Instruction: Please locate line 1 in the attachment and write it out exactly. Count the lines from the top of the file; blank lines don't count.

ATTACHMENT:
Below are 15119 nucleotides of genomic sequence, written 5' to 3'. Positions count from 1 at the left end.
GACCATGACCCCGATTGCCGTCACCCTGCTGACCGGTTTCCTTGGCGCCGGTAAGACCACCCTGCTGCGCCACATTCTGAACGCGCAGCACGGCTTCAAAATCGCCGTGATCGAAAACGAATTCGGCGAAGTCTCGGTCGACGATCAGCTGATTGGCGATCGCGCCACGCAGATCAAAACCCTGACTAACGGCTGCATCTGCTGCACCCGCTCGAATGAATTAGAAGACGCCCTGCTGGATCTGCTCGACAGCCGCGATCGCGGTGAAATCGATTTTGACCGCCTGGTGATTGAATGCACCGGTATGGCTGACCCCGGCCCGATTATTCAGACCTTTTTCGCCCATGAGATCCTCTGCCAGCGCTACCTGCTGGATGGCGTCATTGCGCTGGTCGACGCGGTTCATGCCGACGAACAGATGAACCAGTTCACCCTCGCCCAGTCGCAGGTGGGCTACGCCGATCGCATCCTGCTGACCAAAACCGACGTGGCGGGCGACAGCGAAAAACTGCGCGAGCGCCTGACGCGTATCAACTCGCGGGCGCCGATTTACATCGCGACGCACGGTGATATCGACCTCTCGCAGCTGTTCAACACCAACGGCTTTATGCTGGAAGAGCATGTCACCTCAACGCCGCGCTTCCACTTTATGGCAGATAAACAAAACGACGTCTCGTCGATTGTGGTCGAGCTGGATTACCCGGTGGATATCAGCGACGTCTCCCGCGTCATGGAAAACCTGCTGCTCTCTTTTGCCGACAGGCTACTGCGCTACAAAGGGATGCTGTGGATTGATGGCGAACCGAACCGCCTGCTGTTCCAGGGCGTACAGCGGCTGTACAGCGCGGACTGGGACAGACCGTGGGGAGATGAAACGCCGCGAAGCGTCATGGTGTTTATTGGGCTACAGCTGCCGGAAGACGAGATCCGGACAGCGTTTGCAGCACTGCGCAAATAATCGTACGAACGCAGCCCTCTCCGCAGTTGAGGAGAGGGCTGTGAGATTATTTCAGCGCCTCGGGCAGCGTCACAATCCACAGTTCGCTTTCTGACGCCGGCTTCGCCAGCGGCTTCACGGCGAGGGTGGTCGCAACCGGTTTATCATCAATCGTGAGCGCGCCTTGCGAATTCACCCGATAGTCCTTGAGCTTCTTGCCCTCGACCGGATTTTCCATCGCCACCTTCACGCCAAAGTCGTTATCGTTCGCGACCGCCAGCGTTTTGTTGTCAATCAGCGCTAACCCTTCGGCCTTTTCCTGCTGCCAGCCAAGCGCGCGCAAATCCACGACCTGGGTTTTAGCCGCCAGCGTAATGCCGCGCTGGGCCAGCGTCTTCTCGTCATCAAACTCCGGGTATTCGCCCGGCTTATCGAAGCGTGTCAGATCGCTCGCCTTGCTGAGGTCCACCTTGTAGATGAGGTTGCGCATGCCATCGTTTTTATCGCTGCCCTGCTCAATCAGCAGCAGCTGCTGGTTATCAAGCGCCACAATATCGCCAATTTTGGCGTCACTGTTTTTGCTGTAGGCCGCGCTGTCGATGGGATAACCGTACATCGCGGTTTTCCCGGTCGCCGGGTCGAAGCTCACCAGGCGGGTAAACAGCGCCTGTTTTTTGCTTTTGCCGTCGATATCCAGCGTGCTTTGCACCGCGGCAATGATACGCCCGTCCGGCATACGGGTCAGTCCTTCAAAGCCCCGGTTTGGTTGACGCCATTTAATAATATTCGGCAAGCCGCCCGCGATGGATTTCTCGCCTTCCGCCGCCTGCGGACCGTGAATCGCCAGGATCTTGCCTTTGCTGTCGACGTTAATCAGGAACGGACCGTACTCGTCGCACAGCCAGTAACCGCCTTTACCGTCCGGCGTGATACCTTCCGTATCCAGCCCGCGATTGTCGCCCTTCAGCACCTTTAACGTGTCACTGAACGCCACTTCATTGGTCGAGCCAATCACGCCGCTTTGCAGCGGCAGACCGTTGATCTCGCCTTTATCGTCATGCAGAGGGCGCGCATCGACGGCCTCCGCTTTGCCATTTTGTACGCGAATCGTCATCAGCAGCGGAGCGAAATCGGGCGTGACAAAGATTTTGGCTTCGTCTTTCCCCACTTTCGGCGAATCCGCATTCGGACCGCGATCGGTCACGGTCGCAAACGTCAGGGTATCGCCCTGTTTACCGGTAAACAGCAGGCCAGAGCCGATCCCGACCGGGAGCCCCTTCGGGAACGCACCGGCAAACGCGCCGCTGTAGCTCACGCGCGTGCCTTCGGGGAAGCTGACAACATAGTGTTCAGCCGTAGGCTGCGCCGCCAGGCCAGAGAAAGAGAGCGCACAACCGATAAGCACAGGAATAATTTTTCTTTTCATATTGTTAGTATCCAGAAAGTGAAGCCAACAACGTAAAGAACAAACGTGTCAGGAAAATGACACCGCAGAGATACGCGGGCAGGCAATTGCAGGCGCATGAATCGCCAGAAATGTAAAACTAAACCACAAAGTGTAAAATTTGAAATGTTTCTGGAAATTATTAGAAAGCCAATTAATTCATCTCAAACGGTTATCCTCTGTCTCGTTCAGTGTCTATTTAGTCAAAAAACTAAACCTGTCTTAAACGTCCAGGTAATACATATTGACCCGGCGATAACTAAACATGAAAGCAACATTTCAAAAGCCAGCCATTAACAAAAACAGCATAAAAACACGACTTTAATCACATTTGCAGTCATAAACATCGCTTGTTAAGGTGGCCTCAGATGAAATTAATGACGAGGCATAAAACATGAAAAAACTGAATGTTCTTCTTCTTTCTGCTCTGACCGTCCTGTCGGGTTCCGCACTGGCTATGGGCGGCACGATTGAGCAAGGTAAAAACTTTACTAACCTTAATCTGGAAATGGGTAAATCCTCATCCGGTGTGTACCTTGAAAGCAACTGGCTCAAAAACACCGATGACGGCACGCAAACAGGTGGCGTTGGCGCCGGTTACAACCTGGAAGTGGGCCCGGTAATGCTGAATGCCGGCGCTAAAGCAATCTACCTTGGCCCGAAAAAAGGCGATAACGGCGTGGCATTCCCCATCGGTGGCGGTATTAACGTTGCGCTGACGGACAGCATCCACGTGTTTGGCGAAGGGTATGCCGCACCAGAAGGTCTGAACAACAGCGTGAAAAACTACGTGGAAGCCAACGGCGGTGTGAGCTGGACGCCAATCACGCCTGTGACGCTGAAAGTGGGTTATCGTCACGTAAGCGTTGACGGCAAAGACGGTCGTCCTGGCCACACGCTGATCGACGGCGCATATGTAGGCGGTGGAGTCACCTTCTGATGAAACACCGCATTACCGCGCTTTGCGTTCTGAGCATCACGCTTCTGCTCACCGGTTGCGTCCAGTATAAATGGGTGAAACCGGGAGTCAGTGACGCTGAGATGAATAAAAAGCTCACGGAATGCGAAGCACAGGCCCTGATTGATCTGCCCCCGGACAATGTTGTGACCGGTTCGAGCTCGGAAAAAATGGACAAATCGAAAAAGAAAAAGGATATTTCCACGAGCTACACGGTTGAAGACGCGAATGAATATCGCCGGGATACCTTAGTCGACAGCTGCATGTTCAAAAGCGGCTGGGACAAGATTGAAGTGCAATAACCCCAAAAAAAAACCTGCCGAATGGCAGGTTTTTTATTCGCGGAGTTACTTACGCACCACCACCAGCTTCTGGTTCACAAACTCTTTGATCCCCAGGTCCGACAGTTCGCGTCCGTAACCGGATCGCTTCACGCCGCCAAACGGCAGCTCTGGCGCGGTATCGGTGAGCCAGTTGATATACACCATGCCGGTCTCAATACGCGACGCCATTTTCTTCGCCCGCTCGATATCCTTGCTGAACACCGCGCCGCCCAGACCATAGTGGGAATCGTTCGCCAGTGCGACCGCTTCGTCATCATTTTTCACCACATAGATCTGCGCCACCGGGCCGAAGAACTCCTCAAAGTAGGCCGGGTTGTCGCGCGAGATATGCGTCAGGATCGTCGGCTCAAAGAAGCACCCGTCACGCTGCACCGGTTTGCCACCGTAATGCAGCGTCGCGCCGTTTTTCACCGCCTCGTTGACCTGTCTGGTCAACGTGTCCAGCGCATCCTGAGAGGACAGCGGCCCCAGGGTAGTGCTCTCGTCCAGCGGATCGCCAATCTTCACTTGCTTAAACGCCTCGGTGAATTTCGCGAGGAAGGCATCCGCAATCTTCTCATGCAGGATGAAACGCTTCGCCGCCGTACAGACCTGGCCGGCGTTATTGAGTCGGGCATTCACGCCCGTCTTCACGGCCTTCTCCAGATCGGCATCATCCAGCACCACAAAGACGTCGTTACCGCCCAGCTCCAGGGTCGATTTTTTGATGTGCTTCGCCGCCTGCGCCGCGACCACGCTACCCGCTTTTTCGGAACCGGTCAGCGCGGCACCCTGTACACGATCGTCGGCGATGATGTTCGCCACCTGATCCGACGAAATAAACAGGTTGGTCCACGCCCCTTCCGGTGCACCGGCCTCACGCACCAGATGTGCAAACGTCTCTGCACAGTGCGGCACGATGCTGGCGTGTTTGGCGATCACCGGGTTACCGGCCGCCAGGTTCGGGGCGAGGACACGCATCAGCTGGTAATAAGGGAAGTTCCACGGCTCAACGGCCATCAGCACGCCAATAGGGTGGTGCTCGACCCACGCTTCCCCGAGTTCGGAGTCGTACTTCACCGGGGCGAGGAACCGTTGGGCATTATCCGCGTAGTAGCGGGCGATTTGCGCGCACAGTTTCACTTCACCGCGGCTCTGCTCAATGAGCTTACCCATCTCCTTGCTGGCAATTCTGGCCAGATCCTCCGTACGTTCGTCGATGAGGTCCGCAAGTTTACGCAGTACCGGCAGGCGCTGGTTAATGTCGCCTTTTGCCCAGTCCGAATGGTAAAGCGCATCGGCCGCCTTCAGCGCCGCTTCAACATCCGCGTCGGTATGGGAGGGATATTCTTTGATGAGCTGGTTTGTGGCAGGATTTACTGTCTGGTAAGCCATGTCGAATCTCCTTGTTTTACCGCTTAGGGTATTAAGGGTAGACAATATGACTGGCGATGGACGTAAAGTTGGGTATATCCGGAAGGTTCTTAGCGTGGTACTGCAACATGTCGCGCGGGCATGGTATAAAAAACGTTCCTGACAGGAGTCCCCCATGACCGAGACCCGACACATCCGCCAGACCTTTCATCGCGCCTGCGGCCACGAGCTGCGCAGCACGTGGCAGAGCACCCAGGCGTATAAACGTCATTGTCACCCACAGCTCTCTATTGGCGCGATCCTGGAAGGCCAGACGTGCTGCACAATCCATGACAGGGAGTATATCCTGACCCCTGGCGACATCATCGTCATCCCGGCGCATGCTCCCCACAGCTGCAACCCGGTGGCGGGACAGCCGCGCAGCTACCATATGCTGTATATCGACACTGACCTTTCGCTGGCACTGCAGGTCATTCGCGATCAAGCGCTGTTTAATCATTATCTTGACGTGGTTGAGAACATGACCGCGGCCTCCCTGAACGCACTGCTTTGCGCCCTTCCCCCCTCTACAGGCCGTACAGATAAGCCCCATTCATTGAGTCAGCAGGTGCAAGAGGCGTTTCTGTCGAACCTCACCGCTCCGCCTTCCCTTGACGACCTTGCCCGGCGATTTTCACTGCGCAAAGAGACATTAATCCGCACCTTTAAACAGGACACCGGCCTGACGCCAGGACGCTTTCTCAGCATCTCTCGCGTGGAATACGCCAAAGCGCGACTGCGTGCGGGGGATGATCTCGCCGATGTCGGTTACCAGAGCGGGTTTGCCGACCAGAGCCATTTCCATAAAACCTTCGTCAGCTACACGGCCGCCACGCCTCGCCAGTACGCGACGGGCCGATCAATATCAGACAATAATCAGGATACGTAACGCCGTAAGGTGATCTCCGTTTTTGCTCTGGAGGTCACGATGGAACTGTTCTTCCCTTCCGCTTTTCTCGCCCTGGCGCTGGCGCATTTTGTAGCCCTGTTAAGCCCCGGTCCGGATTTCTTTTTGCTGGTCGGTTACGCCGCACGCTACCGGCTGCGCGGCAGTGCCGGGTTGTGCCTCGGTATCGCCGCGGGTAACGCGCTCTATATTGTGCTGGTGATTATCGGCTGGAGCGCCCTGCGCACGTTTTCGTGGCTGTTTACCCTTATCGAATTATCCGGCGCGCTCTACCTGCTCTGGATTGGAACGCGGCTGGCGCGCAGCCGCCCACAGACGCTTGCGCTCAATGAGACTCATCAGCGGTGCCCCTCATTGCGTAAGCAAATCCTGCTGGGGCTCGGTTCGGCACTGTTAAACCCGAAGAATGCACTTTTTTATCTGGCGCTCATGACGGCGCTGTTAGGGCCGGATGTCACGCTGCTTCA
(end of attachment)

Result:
Below are 15119 nucleotides of genomic sequence, written 5' to 3'. Positions count from 1 at the left end.